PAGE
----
Gov. Kate Brown and top lawmakers have found common ground on increasing money for K-12 schools in Oregon, after a pronounced disagreement came to light earlier in the week.
In a statement Friday, Brown’s office said the governor now agrees with House Speaker Tina Kotek, D-Portland, and Senate President Peter Courtney, D-Salem, that the state should budget $9.3 billion into the state’s main school fund over the next two years.
That amount is less than the $9.6 billion that school officials and Republican lawmakers have pushed for this year. But it’s roughly $300 million more than budget staffers say would be necessary to fully fund schools at current service levels. It’s also $200 million more than Brown’s own proposed budget for K-12 instruction.
That difference has led to notable tension between three of the state’s top Democrats. On Monday, Brown sent a blistering letter to Kotek and Courtney suggesting their plan to pull $200 million from a state reserve fund in order to reach their budget was unconstitutional and risked leaving disadvantaged students behind.
“You may be willing to wait another two years to make equitable reforms — to yet again promise to communities of color that we’ll get it right ‘next time,’” Brown wrote. “I am not.”
Now, four days later, Brown’s office says an accord has been reached.
“The Governor appreciates that she, the Speaker, and the President are able to have open, honest, and sometimes contentious discussions, even when they do not all immediately agree…” Charles Boyle, the governor’s deputy communications director, said in a statement.. “Today’s announcement reflects the consensus on public school funding.”
About all that’s clear from Brown’s announcement is the dollar amount. Still unknown is whether legislators will seek to pull that money from reserves -- which Brown has said would be illegal, but lawmakers believe is fair game -- or whether a new revenue forecast scheduled to be unveiled next week will turn up the extra $200 million. While the particulars of that forecast are unclear, officials have suggested lottery and income tax receipts might be higher than anticipated.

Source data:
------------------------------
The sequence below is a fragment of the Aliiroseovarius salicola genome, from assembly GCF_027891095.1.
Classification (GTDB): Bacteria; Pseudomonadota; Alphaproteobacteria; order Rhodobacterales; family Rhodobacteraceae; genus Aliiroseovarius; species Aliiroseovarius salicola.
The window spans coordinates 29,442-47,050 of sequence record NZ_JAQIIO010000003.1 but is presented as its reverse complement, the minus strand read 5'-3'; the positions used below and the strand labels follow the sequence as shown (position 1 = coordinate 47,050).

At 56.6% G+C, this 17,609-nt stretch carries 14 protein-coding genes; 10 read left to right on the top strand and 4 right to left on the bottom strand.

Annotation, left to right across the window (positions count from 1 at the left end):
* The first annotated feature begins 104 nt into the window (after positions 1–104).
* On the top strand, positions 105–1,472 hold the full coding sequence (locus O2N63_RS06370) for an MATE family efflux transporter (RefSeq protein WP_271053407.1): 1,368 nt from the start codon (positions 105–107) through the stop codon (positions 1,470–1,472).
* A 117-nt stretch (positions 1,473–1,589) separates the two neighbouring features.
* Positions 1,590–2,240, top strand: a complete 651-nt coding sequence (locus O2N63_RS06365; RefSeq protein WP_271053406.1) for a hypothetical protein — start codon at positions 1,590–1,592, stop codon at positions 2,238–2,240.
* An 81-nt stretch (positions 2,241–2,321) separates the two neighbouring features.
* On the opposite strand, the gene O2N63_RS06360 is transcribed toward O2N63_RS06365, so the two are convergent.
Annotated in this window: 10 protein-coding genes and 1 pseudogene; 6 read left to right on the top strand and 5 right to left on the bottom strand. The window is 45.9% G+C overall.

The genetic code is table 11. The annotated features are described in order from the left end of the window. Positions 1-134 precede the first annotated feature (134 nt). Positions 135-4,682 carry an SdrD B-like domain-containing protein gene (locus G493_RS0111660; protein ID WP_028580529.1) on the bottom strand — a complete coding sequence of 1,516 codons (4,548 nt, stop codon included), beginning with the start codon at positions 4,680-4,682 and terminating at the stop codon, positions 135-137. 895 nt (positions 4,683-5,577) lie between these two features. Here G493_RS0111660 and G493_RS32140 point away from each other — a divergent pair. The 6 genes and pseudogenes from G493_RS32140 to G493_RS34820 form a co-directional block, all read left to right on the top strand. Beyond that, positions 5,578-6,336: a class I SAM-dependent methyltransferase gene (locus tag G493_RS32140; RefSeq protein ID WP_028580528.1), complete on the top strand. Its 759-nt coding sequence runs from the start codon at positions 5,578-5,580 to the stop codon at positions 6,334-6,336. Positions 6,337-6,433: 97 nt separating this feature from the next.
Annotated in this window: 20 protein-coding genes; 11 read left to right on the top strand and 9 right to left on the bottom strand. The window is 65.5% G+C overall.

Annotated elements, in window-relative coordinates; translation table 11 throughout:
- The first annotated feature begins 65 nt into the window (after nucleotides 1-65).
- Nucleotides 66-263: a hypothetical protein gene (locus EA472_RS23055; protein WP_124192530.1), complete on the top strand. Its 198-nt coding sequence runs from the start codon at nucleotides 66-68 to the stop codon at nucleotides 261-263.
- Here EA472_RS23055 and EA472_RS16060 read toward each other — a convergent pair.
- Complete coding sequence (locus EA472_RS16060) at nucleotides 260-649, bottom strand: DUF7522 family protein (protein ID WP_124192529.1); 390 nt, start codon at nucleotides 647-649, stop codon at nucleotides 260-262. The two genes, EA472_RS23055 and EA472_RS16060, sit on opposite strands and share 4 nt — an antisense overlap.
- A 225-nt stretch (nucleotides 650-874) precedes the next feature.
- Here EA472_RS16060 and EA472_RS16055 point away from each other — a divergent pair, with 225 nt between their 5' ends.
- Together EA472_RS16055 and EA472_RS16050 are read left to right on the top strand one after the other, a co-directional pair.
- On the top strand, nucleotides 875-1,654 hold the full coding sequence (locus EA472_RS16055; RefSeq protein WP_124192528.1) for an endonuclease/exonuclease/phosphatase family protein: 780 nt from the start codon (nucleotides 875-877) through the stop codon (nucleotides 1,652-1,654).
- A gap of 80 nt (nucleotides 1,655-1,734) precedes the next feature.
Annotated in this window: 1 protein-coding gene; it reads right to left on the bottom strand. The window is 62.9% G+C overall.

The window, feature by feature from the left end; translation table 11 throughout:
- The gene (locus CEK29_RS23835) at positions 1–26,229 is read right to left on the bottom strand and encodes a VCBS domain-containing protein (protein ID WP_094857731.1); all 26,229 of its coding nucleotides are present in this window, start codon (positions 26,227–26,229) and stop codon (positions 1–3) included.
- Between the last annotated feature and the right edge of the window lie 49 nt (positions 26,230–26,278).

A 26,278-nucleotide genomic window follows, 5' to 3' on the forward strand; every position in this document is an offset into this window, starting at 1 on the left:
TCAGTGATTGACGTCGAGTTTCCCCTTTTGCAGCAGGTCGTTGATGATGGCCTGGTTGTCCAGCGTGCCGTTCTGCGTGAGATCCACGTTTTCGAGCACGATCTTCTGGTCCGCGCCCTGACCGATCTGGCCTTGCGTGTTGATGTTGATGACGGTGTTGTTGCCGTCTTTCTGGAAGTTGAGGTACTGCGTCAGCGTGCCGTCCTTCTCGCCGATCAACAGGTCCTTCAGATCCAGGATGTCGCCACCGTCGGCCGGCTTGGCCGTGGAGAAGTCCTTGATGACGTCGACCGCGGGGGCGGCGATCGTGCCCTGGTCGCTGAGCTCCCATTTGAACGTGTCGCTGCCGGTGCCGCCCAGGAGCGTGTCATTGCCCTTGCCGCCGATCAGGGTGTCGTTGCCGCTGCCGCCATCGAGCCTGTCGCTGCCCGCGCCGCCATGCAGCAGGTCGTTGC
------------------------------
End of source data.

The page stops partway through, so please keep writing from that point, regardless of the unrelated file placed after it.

Also uncertain is how lawmakers might spend the additional money to address disparities and the impacts of COVID-19 on underserved student populations, as Brown demanded in her letter. “In the coming days, the Governor’s Office and legislators will work with education leaders and leaders from communities of color to identify concrete actions to be undertaken in partnership with school districts to further these urgent goals,”
The announcement came hours after the Legislature’s Ways and Means Committee passed a schools budget that contains the full $9.3 billion out to the full Senate. In the same meeting, the committee punted on one piece of that proposal: a bill that would have authorized lawmakers to pull $200 million from the state’s Education Stability Fund, the reserve pool of cash that’s supposed to be tapped during recessions to avoid budget cuts.
Republican lawmakers once again Friday sought to send $9.6 billion toward the state’s school fund.
Oregon schools “have struggled to get out of the bottom,” House Minority Leader Christine Drazan, R-Canby, said in that meeting. “I’ve worried this whole year: What does COVID do to that? I don’t understand why we wouldn’t do everything we can.”
State Sen. Elizabeth Steiner Hayward, a Portland Democrat and budget co-chair, said that funding from a new business tax, federal aid and other priorities actually reflected roughly $12 billion in spending on students.